• Friday, July 19, 2024
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Sit-at-home plan: Why IPOB must consider S/East economy, others

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The re-arrest of Nnamdi Kanu, leader of the Indigenous People of Biafra (IPOB), and his subsequent detention at the Department of State Service (DSS) has further pitted the Federal Government against Kanu’s supporters.

The manner of his arrest, which many have described as “kidnapping” from Kenya, and the refusal of government to proceed with his trial, may have riled many of his supporters.

On July 26, 2021 when Kanu was to appear before the court, the DSS refused to produce him, which angered many.

“If there are any serious allegations against Nnamdi Kanu, the regime will hurry to try him and convict him. Since there is no serious case against him, the regime has chosen to play ‘hide and seek’, while desperately searching for a political solution. The allegation of treasonable felony seems frivolous as we all know that,” Martin Onovo, a former presidential candidate, said.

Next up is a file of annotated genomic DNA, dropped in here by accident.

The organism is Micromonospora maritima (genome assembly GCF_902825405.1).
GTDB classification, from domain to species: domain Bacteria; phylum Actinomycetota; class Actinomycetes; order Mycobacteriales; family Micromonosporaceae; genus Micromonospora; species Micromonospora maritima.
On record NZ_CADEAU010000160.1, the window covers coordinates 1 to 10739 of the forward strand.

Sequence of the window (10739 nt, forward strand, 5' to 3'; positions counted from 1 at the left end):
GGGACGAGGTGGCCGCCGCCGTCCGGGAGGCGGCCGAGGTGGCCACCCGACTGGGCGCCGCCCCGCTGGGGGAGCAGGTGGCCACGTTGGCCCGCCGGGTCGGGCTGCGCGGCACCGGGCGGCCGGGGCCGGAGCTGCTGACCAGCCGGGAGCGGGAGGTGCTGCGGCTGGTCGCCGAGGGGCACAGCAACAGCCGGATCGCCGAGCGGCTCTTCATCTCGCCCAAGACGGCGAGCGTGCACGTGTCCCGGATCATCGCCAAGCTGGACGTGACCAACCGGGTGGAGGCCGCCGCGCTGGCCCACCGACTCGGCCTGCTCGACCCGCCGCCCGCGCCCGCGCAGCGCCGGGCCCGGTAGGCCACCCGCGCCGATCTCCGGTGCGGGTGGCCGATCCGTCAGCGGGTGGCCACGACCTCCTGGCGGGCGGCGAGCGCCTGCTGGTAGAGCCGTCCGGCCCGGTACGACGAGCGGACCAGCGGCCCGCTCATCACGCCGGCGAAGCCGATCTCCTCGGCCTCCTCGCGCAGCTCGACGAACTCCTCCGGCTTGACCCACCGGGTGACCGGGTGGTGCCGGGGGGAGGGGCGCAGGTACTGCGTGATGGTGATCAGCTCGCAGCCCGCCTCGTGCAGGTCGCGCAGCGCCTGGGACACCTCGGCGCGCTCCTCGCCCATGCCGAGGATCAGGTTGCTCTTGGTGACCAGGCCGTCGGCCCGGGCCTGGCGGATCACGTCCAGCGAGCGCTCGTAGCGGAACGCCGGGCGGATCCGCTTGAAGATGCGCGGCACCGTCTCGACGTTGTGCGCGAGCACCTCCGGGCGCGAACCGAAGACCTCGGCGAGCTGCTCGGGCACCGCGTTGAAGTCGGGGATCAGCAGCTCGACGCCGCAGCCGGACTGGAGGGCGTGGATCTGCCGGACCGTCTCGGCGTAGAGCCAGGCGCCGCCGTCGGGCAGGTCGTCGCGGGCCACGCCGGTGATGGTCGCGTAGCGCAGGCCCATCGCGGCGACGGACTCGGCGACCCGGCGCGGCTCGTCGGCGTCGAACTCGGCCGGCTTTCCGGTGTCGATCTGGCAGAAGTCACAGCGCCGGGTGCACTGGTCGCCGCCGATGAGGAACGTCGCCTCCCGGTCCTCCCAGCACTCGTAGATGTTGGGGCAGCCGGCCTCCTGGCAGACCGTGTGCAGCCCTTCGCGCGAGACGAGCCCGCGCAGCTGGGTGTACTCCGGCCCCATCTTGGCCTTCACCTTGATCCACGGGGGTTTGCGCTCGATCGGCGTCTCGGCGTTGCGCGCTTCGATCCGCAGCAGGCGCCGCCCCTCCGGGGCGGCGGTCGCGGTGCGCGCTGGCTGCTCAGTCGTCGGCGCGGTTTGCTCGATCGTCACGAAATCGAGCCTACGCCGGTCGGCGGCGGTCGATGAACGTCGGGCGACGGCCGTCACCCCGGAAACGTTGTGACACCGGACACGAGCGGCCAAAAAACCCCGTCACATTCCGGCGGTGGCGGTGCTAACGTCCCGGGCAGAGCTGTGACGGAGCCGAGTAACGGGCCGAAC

To press for the unconditional release of their leader, IPOB has since announced a sit-at-home in all the states in the South-East for Monday, August 9, 2023.

Read Also: Kanu’s case and ‘tsetse fly on the scrotum’ allegory

But the agitators have been advised to seek other avenues of resolving the impasse as shutting down economic and social activities in the geo-political zone may boomerang on the people in many ways than one.

They have also been warned that toeing that route may aggravate the standoff between Abuja and the secessionist agitators, which may lead to use of force by security agencies. So, to avoid unnecessary loss of lives, the group has been urged to tread with caution.

Read Also: Sit-at-home order cripples activities in South-east

Recently, Samuel Ikome Sako, president of the internationally unrecognised proto-state of Federal Republic of Ambazonia, which has been fighting with the Cameroonian authorities for declaring its independence, has been touring Nigeria with his team, meeting and deliberating with the Nigerian government on the safety of his people who are across some states in Nigeria as refugees.